Trigonometry is the branch of mathematics that deals with the relationship between ratios of the sides of a right-angled triangle with its angles.

**Trigonometric Functions**

There are six basic trigonometric functions used in Trigonometry. These functions are trigonometric ratios. The six basic trigonometric functions areÂ sine function,Â cosine function, secant function, co-secant function,Â tangent function, andÂ co-tangentÂ function. The trigonometric functions andÂ identitiesÂ are the ratio of sides of a right-angled triangle. The sides of a right triangle are the perpendicular side, hypotenuse, and base, which are used to calculate the sine, cosine, tangent,Â secant,Â cosecant, and cotangent values using trigonometric formulas.

**Unit Circle and Trigonometric Values**

Unit circle can be used to calculate the values of basic trigonometric functions- sine, cosine, and tangent. The following diagram shows how trigonometric ratios sine and cosine can be represented in a unit circle.

**Trigonometric Functions Graph**

The graphs of trigonometric functions have the domain value of Î¸ represented on the horizontal x-axis and the range value represented along the vertical y-axis. The graph of SinÎ¸ passes through the origin and the graph of CosÎ¸ does not pass through the origin. The range of SinÎ¸ and CosÎ¸ is limited to [-1, 1].

Letâ€™s see the practical execution of the trigonometric function graphs of SinÎ¸ and CosÎ¸ using GeoGebra.

Steps for trigonometric function graphs of SinÎ¸:

- Plot two points A and B and draw a unit circle (radius=1cm).
- Mark a point C on the circle and measure angle BAC. Rename the angle as a.
- Change the settings of the x-axis by giving the distance as Ď€/2.
- Draw a line segment between points A and C.
- Now give the input as Segment (C, (x(C),0)).
- A line drawn from C to the x-axis and point C changes with the angle change can be seen.
- Now click on settings and change the line style and colour.
- Now give input as f(x)=sin(x),0<=x<=a.
- A sine wave has drawn as per the given range can be seen.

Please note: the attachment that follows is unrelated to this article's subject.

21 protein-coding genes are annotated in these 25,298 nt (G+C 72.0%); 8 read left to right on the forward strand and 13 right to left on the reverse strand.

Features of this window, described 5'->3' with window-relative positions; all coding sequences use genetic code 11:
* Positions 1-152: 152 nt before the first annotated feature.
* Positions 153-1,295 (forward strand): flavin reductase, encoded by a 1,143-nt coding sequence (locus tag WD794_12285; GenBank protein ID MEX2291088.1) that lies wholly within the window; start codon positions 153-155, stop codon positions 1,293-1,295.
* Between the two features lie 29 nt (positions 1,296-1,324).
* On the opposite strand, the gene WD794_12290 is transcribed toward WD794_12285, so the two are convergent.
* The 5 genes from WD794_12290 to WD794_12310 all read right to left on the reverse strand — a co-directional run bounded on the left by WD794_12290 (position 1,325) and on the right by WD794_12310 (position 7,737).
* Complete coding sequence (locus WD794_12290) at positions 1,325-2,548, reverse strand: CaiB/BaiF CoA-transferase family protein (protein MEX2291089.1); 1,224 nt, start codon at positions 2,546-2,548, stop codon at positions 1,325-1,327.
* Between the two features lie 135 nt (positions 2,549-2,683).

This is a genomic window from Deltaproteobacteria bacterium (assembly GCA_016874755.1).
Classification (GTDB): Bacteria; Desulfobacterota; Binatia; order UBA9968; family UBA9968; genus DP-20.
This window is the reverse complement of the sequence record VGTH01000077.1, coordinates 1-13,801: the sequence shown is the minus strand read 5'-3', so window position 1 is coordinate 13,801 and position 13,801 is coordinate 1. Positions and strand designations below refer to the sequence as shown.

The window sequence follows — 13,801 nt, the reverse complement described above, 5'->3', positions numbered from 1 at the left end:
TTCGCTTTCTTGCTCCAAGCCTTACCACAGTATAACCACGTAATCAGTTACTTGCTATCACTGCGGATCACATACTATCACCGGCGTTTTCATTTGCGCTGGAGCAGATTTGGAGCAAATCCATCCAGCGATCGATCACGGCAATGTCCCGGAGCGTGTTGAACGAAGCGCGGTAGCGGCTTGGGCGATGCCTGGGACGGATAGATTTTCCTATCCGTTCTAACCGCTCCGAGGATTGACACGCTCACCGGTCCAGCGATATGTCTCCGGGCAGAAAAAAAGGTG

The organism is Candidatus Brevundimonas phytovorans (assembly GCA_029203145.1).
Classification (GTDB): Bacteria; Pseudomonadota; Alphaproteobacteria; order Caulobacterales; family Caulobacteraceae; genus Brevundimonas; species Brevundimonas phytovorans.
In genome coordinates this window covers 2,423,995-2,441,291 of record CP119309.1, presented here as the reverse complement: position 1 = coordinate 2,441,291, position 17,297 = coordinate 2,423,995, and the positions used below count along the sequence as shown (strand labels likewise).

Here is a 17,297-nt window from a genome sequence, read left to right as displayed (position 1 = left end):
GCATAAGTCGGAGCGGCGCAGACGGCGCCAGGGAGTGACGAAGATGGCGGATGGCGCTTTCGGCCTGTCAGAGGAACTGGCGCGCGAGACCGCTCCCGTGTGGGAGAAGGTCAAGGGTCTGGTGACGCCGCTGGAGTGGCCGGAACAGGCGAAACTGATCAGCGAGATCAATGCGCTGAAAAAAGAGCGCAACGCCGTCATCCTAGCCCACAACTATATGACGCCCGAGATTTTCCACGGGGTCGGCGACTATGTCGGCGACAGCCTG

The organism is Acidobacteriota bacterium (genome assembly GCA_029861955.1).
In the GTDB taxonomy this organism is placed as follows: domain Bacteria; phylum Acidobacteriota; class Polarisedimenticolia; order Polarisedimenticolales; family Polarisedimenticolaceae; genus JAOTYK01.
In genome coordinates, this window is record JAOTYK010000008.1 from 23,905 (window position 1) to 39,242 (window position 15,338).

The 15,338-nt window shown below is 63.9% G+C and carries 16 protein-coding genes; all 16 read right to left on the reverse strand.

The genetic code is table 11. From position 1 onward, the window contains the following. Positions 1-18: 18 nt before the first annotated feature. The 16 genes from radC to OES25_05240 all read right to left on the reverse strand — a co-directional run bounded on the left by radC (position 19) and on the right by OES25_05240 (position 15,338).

- Now plot a point on the curve end D.
- Now, to see the change between 0 degrees to 360 degrees, give the input a Â Â Â Â Dynamic coordinate (D, a, y(C)).
- We can see the graph is drawn for every change in angle of BAC and a sine function graph simultaneously.
- Random point E appears along with the curve.
- Now give the input as Segment (E, (x(E),0)).
- Now click on settings and change the line style and colour.
- By clicking on the animation icon, the desired output can be visualized.

The figure shows the sine wave obtained using GeoGebra. It can be observed that the graph of SinÎ¸ passes through the origin.

https://www.geogebra.org/classic/cdkf3rme

Steps for trigonometric function graph of CosÎ¸:

- Plot two points A and B and draw a unit circle (radius=1cm).
- Mark a point C on the circle and measure angle BAC. Rename the angle as a.
- Change the settings of the x-axis by giving the distance as Ď€/2.
- Draw a line segment between points A and C.
- Now give the input as Segment (C, (x(C),0)).
- A line drawn from C to the x-axis and point C changes with the angle change can be seen.
- Now click on settings and change the line style and colour.
- Now give input as f(x)=Cos(x),0<=x<=a.
- A sine wave has drawn as per the given range can be seen.
- Now plot a point on the curve end D.
- Now, to see the change between 0 degrees to 360 degrees, give the input a Dynamic coordinate (D, a, y(C)).
- We can see the graph is drawn for every change in angle of BAC and a sine function graph simultaneously.
- Random point E appears along with the curve.
- Now give the input as Segment (E, (x(E),0)).
- Now click on settings and change the line style and colour.
- By clicking on the animation icon, the desired output can be visualized.

The figure shows the Cosine wave obtained using GeoGebra. It can be observed that the graph of CosÎ¸ does not pass through the origin.

https://www.geogebra.org/classic/bcqtxcjr